A Decade of Change

Hey there, friends and fans! I hope things are going swimmingly for you as we rapidly approach another change of season. Days are growing shorter and (if almost imperceptibly in some areas) cooler, football has started again, leaves are falling, and geese are flocking. With the cooler, foggy mornings comes the inevitable spookiness of Autumn and Halloween. It is, beyond a shadow of a doubt, the beginning of my favorite time of year. That’s something that, for me, has never changed over the years. But, like the seasons, many things have.

Over the weekend I celebrated my ten year high school reunion. Many alumni of the Tazewell High School Class of 2009 reconvened in our home town and spent days catching up, remembering those we’ve lost, and reliving old glories. It was an absolutely fantastic series of events and gatherings, and, while I couldn’t join in all the festivities, I am beyond ecstatic for what I attended. It was wonderful to catch up with my classmates. Realizing that you spent somewhere between 4 and 12 years of your life seeing the same people nearly every day for at least 8 months out of the year and then just scattered to the wind after graduation is crazy. Of course, some people are able to reconnect or stay connected thanks to social media and more conventional means of communication, but in a class of more than 100, sometimes people disappear.

As those of us who made it to the reunion discussed our lives, our accomplishments, our future plans, we realized something that I’m sure everyone can relate to. Our lives were not at all what we anticipated they would be. Old plans and career goals transitioned to new ones, old looks and styles changed with the times. Ultimately, what makes us happy sometimes changes.

This inspired me a lot. Seeing the things that have changed about all of us, the ways we have grown and become, for lack of a better term, adult, is incredible. As I pondered this, though, I also noticed the things that didn’t change. Entering the company of our peers was, surprisingly, effortless. Once we got past the initial questions of reacquaintance it was like the years melted away. Laughter rolled as we shared memories and experiences from bygone days.

This was accompanied by the deep-seated comfort that, of the things that have changed, some things remain the same. Of the small alterations in my ideology and personality my love of music, travel, arts, and literature are still huge parts of my life. My writing remains my ultimate goal, the core of my person, and one of my biggest personal accomplishments. That thought brings me a comfort. Each of us showed, despite the ways we are different, we are also the same people we were a decade ago.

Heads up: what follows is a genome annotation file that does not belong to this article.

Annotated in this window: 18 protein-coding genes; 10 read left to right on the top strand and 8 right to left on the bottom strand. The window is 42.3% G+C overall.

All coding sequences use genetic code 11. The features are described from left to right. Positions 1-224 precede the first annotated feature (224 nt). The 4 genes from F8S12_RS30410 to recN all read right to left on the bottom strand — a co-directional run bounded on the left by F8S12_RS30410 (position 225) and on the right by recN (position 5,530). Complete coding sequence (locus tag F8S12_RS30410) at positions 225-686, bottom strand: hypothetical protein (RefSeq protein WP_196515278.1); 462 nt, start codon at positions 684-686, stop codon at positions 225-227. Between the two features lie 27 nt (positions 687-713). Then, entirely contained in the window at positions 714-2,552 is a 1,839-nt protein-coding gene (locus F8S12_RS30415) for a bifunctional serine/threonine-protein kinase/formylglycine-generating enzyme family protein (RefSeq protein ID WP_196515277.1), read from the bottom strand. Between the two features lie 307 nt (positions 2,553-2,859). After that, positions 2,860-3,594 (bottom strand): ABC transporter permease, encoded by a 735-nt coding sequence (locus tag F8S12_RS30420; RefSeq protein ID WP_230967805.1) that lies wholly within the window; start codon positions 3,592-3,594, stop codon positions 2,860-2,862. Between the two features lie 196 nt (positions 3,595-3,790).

My senior class developed a farewell video that each of us got a copy of shortly before graduation. In it many of our classmates were asked to give a quick statement about what they planned to do after school. It’s no real surprise that some of those ideas changed over time, of course. We watched the video together and had a good laugh at how differently our lives turned out from what we anticipated. From some of us planning to own businesses or follow certain educational paths, to those who were planning to leap into the world of professional sports, few of us made accurate predictions. Yet, I saw something of the past in each of us. No matter where our lives took us, our spirits followed, stayed strong.

The point of this post, especially for anyone going through an altering state of life, whether it be a graduation, a job change, or something else is is: don’t forget who you are. Whether your plans go exactly as you’d imagined or not, you are still the person you were when you made them. I believe there are some fundamental things that make us who we are and, no matter what else may come or go, these things still remain. For myself writing, reading, music, and travel are some of these. Whether I think about it very often or not, I’m always aware that those things are there. It’s a comfort in the day-to-day and a window, not only to my past, but to myself.

That’s what I advise you to hold on to as life batters us about. Grasp those fundamental qualities that make you who you are and cling to them. It can be difficult at times, as life’s challenges get tougher, but it can be done. When you look back on your past, whether it be one year or one hundred years later, knowing that, at your core, you remain the same person can make a lot of difference. As we all go forward and pick up life’s reins again, leaving our reminiscing for another day, I implore everyone to try and focus on at least one thing that makes you who you are. Think of something you have, love, or do, that makes you feel like you. Then keep an eye on it going forward. You might be surprised to see just what happens.

The featured image here is the facade of my high school and the statue of our mascot, taken while our reunion weekend was going strong,

College changed my life

It has been two years to the day since I walked across the stage at the University of Virginia’s College at Wise and accepted my new position as a college alumnus. When I think about the fact that it has been that long it really blows my mind. In some ways it doesn’t feel like two years, but in others it does. So much has happened in my life since then, and it can all be attributed to the blessings of God and the experience I got in college. And to think, I was one of the people who considered a gap year (not that there’s anything wrong with doing that, of course)!